Plot Details: This opinion reveals minor details about the movie's plot.
What if you had one chance to save humanity from certain destruction? Oh, how many times has that scenario been played out in the movies, about a trillion? Someones always saving humanity from certain destruction. Since it isnt a novel concept (by any stretch of the imagination), Sunshine needs to come up with a way to make the doomsday scenario interesting. And as unlikely as it seems, it succeeds quite well.
Sunshine takes place aboard the Icarus II. The eight crew members have been traveling for nearly two years to reach the sun. You see, the sun is dying, and as it dies, so dies humanity as winter becomes a permanent and ever more frigid condition. The mission of the Icarus II is to detonate a device within the sun to trigger it to reignite, thus saving humanity from certain destruction. Unfortunately, this Icarus is the Icarus II for a reason. This isnt the first attempt to complete this mission. The first Icarus failed and nobody knows where, when or why. The Icarus II is the last chance.
The challenge for Sunshine is to make us care about both the mission and the characters, while also presenting us with something fresh to spark our interest. What the filmmakers (writer Alex Garland and director Danny Boyle) choose is to let some of the characterizations slide, focus on the mission and make the mission itself into a character. Its a great approach, as the sun is a fascinating celestial body, and its study makes for incredible concepts and visuals.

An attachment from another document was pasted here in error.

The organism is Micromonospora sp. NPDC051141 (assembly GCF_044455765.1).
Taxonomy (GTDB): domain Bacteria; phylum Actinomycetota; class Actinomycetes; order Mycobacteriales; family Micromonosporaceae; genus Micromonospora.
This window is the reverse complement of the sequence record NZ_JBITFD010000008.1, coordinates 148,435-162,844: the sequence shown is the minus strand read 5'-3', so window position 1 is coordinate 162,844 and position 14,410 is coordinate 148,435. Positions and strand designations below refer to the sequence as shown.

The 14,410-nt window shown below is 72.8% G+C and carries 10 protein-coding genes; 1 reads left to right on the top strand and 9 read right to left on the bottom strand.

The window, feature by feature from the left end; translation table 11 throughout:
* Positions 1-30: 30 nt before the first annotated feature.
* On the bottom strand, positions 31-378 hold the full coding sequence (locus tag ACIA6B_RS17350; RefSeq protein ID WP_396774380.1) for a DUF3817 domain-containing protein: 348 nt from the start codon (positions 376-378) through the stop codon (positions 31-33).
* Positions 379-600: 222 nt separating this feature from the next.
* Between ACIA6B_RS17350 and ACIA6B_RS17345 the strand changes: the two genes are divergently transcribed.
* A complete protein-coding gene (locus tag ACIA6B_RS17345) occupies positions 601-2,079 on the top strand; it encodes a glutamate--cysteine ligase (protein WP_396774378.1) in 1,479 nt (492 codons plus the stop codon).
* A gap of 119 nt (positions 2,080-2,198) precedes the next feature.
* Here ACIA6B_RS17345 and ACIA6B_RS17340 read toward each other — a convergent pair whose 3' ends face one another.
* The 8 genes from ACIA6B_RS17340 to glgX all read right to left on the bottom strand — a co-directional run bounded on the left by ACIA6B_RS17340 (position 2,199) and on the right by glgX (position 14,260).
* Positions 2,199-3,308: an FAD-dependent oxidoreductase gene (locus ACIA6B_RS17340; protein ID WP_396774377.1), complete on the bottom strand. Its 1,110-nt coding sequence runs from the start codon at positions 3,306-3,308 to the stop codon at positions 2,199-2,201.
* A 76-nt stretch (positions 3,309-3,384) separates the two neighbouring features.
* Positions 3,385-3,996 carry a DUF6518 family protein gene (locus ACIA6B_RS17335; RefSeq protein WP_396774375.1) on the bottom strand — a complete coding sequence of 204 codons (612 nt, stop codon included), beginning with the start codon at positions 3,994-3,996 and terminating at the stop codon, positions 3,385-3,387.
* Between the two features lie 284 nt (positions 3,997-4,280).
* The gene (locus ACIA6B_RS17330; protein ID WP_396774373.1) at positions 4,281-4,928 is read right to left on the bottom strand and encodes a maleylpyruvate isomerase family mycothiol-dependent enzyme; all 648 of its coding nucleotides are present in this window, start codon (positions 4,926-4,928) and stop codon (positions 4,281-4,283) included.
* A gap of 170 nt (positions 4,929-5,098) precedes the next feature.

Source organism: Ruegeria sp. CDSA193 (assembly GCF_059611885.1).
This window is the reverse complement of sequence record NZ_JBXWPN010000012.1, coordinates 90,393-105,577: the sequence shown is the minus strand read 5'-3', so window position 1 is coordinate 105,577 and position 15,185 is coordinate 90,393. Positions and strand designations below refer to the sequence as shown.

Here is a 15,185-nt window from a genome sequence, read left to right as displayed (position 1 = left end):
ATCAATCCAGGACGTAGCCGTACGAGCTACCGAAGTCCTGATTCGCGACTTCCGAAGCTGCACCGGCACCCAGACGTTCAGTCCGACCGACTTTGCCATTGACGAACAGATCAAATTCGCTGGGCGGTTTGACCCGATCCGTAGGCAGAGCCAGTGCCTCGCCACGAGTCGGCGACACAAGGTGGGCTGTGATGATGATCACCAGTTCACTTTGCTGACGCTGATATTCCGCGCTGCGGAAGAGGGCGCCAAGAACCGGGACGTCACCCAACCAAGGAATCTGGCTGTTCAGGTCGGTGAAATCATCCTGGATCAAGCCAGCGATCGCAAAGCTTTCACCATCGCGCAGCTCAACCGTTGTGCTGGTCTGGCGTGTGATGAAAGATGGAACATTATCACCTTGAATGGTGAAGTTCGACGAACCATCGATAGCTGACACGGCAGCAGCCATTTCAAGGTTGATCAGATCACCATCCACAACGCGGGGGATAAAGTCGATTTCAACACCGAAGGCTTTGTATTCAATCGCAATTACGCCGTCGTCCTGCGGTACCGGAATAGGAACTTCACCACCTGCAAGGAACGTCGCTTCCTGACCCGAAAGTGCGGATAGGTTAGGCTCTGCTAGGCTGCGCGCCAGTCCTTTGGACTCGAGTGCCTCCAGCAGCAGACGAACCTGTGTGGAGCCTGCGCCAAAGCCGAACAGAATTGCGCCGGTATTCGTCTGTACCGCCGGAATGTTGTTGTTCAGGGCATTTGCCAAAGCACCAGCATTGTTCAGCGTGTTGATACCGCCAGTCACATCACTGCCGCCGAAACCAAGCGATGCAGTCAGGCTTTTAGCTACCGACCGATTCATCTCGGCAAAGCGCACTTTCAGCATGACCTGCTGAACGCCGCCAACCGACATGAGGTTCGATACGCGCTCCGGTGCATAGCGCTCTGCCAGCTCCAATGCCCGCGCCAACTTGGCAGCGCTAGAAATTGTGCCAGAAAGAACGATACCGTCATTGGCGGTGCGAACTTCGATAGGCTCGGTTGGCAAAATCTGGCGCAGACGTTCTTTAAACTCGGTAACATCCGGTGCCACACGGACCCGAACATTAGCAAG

The eight crew members have different roles on the Icarus II. There are a lot of tasks to be taken care of on a mission of this length including maintaining and tending an oxygen garden, looking after the psychological well being of the crew as well as more mission specific roles. Most crucial to the success of the mission is physicist Capa (Cillian Murphy) who designed the device they are to deliver. He is the one who ignites the payload. Murphy is an interesting actor. He makes an excellent bad guy (hes the best part of Redeye) and his appearance is so striking that he stands out in any cast. He has intense, cold, blazing blue eyes that make his character seem almost otherworldly. Within the context of science fiction, his cool demeanor and icy eyes fit beautifully and he makes the most of the role by giving Capa enough humanity that we do care what happens to him but understand the gravity of the task with which he is assigned.
The rest of the cast is filled by decent actors in stereotypical roles. The captain, the cowardly second officer, the shrink, the hard core engineer, the weepy girl crew member, the naturalist. They all perform well even if their roles are familiar science fiction regulars.